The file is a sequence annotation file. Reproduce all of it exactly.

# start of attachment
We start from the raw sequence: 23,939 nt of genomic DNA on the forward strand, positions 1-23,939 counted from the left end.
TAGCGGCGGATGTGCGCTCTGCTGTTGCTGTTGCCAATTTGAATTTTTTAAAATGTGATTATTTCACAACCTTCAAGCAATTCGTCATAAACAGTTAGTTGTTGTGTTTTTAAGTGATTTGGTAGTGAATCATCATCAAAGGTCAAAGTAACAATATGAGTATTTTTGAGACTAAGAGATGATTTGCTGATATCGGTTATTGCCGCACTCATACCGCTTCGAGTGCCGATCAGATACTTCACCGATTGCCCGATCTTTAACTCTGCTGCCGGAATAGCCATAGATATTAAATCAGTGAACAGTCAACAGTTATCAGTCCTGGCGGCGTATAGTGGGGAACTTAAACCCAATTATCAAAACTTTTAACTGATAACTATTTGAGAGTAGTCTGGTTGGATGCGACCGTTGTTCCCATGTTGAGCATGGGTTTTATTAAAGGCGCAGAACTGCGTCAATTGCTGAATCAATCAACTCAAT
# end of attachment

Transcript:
We start from the raw sequence: 23,939 nt of genomic DNA on the forward strand, positions 1-23,939 counted from the left end.
TAGCGGCGGATGTGCGCTCTGCTGTTGCTGTTGCCAATTTGAATTTTTTAAAATGTGATTATTTCACAACCTTCAAGCAATTCGTCATAAACAGTTAGTTGTTGTGTTTTTAAGTGATTTGGTAGTGAATCATCATCAAAGGTCAAAGTAACAATATGAGTATTTTTGAGACTAAGAGATGATTTGCTGATATCGGTTATTGCCGCACTCATACCGCTTCGAGTGCCGATCAGATACTTCACCGATTGCCCGATCTTTAACTCTGCTGCCGGAATAGCCATAGATATTAAATCAGTGAACAGTCAACAGTTATCAGTCCTGGCGGCGTATAGTGGGGAACTTAAACCCAATTATCAAAACTTTTAACTGATAACTATTTGAGAGTAGTCTGGTTGGATGCGACCGTTGTTCCCATGTTGAGCATGGGTTTTATTAAAGGCGCAGAACTGCGTCAATTGCTGAATCAATCAACTCAAT